But they’re only doing what they’re supposed to.
The S&P 500 and Nasdaq have hit new highs thanks to the Federal Reserve’s quantitative easing policy, but the rising tide is not lifting all ETFs. In fact, it’s a bad year to be an inverse ETF, especially ETFs with double or triple inverse exposure to broader markets.
Year-to-date, the S&P 500 Index is up 26.4 percent and the Nasdaq Composite is up 33.11 percent, and the tech-heavy benchmark closed above 4,000 on Tuesday, Nov. 26, for the first time since late in 1999. Likewise, the S&P 500 closed above 1,800 for the first time Friday, Nov. 22, to a record 1,804.76.
By comparison, ETFs that are designed to bet against broader-market gains, including a slew of inverse-leveraged strategies, have pretty much bombed so far this year.
Some of those ETFs and ETNs and their returns are as follows:
- Barclays Short B Leveraged Inverse S&P 500 TR ETN (BXDB), down 63.8 percent
- ProShares UltraPro Short QQQ ETF (SQQQ), down 56.5 percent
- Direxion Daily S&P 500 Bear 3X ETF (SPXS), down 53.1 percent
- ProShares UltraPro Short S&P 500 ETF (SPXU), down 52.5 percent
Chart courtesy of StockCharts.com
By design, inverse ETFs move in opposite direction to their underlying assets and generally provide the inverse return of the underlying assets on a daily basis.
Many of the strategies rebalance daily, which creates so-called path dependency of the funds’ return profiles, meaning they can deviate quite a lot from the underlying indexes. That path dependency is plainly evident in the above returns. The losses of the inverse strategies don’t accurately mirror two to three times the gains of the S&P 500.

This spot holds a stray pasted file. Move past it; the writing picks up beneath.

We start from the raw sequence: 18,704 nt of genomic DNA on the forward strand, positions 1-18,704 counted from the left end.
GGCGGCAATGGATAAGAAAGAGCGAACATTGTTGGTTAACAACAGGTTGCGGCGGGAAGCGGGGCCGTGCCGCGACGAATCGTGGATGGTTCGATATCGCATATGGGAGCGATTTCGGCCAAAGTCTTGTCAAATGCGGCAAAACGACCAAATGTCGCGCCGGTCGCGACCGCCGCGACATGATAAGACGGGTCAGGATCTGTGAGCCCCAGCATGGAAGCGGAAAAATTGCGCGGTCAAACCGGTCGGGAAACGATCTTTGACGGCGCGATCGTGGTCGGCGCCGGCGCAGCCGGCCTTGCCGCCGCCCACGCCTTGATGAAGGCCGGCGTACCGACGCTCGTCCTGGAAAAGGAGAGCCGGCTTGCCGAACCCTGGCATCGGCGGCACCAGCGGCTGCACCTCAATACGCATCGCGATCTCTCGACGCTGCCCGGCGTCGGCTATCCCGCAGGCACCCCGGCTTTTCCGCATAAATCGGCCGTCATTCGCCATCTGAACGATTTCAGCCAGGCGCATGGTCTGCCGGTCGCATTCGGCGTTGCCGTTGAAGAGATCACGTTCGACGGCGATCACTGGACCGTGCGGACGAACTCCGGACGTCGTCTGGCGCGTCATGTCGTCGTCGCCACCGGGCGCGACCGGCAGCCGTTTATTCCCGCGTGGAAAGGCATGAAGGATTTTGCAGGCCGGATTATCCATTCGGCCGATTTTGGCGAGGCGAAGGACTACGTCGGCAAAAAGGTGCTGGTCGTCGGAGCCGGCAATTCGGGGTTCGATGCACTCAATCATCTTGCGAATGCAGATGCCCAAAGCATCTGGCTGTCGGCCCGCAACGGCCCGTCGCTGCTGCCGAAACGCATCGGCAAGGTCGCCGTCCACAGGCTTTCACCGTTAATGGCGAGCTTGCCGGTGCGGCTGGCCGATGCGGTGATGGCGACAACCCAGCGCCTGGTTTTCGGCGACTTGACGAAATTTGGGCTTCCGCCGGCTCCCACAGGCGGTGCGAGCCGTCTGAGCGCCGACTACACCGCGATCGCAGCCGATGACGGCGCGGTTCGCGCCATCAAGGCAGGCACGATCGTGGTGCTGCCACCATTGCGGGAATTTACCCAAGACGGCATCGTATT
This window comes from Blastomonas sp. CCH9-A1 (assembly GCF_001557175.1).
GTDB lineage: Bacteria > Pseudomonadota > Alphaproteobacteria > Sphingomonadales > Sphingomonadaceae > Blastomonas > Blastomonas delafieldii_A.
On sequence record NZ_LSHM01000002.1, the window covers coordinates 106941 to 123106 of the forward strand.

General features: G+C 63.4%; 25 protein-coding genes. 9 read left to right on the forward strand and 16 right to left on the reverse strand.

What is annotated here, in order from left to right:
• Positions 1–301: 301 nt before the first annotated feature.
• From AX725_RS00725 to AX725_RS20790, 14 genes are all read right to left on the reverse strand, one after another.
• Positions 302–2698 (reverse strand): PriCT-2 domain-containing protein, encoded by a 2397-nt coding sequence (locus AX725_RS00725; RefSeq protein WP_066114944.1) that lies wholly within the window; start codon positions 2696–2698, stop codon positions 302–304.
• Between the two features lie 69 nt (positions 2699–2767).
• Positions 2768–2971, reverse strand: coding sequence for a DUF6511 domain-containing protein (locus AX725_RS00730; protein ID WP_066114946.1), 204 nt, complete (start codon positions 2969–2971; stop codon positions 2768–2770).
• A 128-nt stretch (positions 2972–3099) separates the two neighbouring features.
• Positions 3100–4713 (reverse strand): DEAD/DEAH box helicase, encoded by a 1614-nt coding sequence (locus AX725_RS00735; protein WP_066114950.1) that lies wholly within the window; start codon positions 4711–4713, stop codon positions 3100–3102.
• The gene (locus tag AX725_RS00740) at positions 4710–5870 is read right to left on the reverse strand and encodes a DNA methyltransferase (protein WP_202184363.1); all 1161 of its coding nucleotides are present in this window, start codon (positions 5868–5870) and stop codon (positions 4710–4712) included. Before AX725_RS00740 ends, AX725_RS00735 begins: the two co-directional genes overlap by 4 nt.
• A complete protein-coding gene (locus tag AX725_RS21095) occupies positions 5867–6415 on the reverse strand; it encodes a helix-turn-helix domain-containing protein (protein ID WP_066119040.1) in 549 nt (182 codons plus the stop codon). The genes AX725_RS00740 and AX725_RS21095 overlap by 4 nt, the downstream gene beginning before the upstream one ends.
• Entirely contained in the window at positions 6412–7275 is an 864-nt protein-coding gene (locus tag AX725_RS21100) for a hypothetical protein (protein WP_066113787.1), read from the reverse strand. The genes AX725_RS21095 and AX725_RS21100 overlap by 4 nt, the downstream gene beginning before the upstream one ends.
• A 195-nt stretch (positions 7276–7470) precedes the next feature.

Paul Britt, senior ETF specialist at IndexUniverse, said that ProShares’ SPXU and Direxion’s SPXS are basically triple-exposure inverse versions of the S&P 500, so if the SPDR S&P 500 ETF (SPY | A-98) is up 28 percent, it would make sense that a 3x inverse ETF will be down “way, way deep in the weeds.”
“It’s certainly a tough year to be an inverse equities fund, especially ones with 3x exposure,” said Britt. “I know it sounds odd, but it’s basically doing what it’s supposed to be doing, so there shouldn’t be any surprise there.”
Broadly, the path dependency that characterizes the leveraged and inverse funds that rebalance daily makes such securities short-term instruments that are most appropriate for sophisticated investors who are well versed in the realities of relatively heavy trading.
Britt noted that the Barclays ETN, BXDB, isn’t one of the daily-rebalanced securities. The leverage factor depends on a given investor’s point of entry, but remains the same thereafter for that investor.
But that leverage factor can change from day to day, meaning different investors in BXDB have different leverage. For example, the ETN has ranged from single-inverse when it launched in November 2009 to five-times exposure in August, Britt said.